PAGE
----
Yakima County school district leaders and public health officials have begun discussing what the new school year will look like — and how to make sure it’s a safe environment for students and staff.
In mid-March, all campuses closed to prevent the spread of COVID-19. The order was later extended through the end of the school year, and teaching went remote.
But schools statewide are expected to resume in-person instruction in the fall, the state Office of the Superintendent of Public Instruction said earlier this month. The state outlined some broad guidelines that apply to all schools. COVID-19 screening will take place each day, masks will be mandatory and desks will be spaced 6 feet apart, for example. There are also guidelines for sanitation.
Schools in counties that have not progressed to Phase 2 of the state’s reopening plan will need approval from their local health districts to reopen, however. And local health conditions could mean that a health district or the governor decides against a reopening.
In Yakima County, where new case counts and hospitalizations for COVID-19 are on the rise, it’s hard to say what virus trends will look like when school is set to resume, said Ryan Ibach, chief operating officer for the Yakima Health District. But the health district has begun conversations with local superintendents to discuss possible options and necessary preparations for the fall, he said.
“The first priority is safety,” said Ibach.
Local virus trends could change significantly in the more than two months before the start of school, said Ibach. In order for schools to reopen, the health district would like trends to decline significantly, he said.
A primary concern is hospital capacity.
Late last week, county hospitals exceeded staffing capacity. On Thursday, for example, Virginia Mason Memorial had no intensive care or non-intensive care beds available even after transferring at least 17 patients out of the county. Multiple patients were forced to wait overnight for bed space.
Local case counts have also continued to rise more than a month after increased testing was rolled out, said Ibach — showing the rise in cases is not due solely to increased testing. What’s more, an increasing percentage of deaths related to COVID-19 are taking place in the general population — outside of long-term care facility outbreaks, he said.
“Those types of numbers need to really come down,” said Ibach.
Depending on progress in the county in mitigating the virus, Ibach said in-person learning might need to be modified in Yakima, such as holding school on campus only a couple times a week to minimize exposure.
Regardless of whether learning resumes on campus in the fall, schools must have a plan ready to resume long-term remote learning in case of a new outbreak of COVID-19. Ibach said local districts are also preparing these arrangements.
Returning to campus
When it comes to bringing students back to campus, Ibach said local plans might vary from one school campus to the next, even within the same district.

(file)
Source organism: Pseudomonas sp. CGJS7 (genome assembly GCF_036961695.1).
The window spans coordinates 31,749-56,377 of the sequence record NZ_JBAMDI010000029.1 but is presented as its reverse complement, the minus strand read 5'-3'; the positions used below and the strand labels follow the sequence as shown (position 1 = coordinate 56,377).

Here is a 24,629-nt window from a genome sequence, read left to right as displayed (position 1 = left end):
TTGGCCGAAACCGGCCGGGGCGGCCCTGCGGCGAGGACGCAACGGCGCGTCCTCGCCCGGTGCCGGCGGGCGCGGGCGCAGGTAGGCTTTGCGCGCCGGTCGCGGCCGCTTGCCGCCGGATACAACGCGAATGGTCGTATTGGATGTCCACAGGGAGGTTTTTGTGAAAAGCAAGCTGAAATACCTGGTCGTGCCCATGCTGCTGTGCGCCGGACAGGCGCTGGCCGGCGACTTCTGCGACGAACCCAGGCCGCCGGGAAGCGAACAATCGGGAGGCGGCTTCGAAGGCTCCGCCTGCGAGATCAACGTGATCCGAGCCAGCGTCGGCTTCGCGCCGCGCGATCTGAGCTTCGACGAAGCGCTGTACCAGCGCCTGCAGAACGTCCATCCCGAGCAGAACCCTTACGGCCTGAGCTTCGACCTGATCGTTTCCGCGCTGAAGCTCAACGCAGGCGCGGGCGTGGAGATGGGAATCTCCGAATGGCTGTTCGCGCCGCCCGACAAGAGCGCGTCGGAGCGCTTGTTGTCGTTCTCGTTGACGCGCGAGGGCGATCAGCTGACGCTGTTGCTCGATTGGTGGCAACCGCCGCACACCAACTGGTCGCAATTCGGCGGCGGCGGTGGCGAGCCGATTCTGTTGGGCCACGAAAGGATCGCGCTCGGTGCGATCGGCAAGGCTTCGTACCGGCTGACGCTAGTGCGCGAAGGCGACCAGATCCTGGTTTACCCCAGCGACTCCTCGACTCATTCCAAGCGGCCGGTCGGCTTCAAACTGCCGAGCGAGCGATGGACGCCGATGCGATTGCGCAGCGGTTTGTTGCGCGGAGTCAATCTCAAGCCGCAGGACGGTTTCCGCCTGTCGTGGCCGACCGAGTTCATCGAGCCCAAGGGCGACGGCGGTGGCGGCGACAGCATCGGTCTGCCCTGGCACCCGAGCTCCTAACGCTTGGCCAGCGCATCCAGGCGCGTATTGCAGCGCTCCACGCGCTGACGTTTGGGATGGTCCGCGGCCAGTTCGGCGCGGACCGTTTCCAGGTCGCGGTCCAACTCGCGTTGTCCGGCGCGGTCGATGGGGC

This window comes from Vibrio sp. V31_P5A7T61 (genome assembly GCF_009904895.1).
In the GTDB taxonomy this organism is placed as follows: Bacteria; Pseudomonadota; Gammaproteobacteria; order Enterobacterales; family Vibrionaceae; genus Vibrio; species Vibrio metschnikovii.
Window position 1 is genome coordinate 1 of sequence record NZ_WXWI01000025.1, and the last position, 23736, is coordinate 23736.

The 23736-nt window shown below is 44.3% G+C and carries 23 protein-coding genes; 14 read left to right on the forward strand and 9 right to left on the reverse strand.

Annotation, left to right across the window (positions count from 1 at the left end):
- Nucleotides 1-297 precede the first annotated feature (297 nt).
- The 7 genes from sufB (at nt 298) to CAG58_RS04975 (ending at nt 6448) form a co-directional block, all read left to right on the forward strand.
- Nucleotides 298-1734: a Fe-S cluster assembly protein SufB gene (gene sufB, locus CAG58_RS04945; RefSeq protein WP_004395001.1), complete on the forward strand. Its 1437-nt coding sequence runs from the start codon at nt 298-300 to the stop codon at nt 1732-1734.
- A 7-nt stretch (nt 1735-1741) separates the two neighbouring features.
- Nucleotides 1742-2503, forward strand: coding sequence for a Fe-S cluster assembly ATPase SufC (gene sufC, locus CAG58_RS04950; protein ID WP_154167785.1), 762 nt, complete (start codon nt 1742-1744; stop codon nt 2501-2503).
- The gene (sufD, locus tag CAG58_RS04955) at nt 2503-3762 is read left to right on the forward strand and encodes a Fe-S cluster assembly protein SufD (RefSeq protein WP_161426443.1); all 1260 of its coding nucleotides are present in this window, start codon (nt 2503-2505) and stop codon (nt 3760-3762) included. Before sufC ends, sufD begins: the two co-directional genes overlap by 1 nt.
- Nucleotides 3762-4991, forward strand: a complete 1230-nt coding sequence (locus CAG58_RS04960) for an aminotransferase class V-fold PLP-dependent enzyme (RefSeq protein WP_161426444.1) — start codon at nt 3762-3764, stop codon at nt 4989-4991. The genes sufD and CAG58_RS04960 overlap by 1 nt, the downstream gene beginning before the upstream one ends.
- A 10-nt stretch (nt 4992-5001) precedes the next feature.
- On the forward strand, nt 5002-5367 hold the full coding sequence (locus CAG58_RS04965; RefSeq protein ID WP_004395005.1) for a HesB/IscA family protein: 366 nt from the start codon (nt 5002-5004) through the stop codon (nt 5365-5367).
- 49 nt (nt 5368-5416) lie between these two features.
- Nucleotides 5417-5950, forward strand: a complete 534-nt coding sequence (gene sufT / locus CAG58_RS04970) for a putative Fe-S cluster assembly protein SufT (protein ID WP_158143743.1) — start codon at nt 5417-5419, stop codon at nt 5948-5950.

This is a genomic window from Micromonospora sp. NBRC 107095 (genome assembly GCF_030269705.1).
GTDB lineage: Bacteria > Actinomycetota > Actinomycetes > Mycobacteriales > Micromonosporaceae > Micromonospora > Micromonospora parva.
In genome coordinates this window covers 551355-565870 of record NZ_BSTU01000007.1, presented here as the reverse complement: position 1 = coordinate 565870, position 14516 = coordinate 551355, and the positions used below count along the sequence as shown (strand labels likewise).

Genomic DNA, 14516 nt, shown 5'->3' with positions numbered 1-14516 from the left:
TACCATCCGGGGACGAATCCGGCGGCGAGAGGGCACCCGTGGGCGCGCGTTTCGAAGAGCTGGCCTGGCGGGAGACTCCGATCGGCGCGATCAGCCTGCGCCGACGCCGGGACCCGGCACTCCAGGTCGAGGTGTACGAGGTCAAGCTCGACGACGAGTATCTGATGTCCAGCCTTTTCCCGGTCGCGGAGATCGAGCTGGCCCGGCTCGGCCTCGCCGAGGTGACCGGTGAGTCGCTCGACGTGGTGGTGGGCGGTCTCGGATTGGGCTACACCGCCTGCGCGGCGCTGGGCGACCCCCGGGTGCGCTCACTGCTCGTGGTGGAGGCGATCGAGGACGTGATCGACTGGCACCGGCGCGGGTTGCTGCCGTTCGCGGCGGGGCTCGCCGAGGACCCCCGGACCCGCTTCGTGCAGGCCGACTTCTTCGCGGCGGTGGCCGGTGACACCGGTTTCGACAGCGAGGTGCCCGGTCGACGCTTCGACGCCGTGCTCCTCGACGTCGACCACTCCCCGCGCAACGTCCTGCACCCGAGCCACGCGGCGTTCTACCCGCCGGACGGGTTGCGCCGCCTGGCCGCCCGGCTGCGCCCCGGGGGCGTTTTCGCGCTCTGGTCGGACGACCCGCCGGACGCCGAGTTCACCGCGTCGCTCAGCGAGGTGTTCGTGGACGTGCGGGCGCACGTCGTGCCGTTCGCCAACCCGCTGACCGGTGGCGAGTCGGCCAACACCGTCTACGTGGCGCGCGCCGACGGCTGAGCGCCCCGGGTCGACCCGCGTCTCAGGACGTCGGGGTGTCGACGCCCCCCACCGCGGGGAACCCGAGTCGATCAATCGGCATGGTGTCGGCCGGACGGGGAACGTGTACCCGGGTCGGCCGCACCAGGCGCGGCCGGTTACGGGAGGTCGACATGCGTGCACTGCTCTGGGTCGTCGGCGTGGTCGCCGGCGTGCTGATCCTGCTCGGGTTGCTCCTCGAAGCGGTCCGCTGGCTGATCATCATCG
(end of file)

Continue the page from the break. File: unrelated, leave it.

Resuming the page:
At the elementary school level, for example, there might be minimal potential exposures to track in case of contamination since students have one teacher for their core classes. But at the middle school and high school level, there are class rotations and packed hallways throughout the day. Others considerations include how to safely bus students, for example.
“Those are some of the concerns that we’re trying to address,” he said.
Feeling of safety
Another question, said Ibach, is whether families would even feel safe sending their kids back to school if dramatic improvements haven’t been made in curbing the virus.
“If we’re still in Phase 1, or 1.5 or 2, do parents want their kids going to school and being exposed and bringing it back to their house?” Ibach asked.
Ibach said he has heard concerns about students living with grandparents or immunocompromised siblings potentially bringing the virus home, for example. Those over the age of 60, individuals who have underlying health conditions or are pregnant are at high-risk to the respiratory virus.
Kevin Chase, superintendent of Educational Service District 105, an agency that provides supports to area school districts, said local superintendents are discussing both in-person options for learning in the fall and “continuous learning 2.0,” or the continuation of remote learning. He said this option would likely be available for families fearful of contamination as well as those opposed to their children wearing masks due to medical reasons or personal beliefs.
Ibach said districts are also discussing what arrangements can be made if school staff are opposed to wearing masks.
To reopen, local schools will need supplies ranging from masks to gloves and sanitizer, which are in high demand nationally, said Ibach. The hope is to have enough for the school year ahead of the fall start.
Both Ibach and Chase said there were a lot of moving parts yet to iron out at the local level, and that it was still early in the planning process. But they said school administrators were having conversations with the health district and across the community to brainstorm best options.
“Districts are listening to what parents are having to say, and we’re going to try to create as many offerings to meet the needs of parents and kids,” said Chase. “It won’t be a one-size fits all.”
In Yakima School District, which has the largest student population in the county with 16,000 students, local plans for the school year are expected to be released the week of July 6.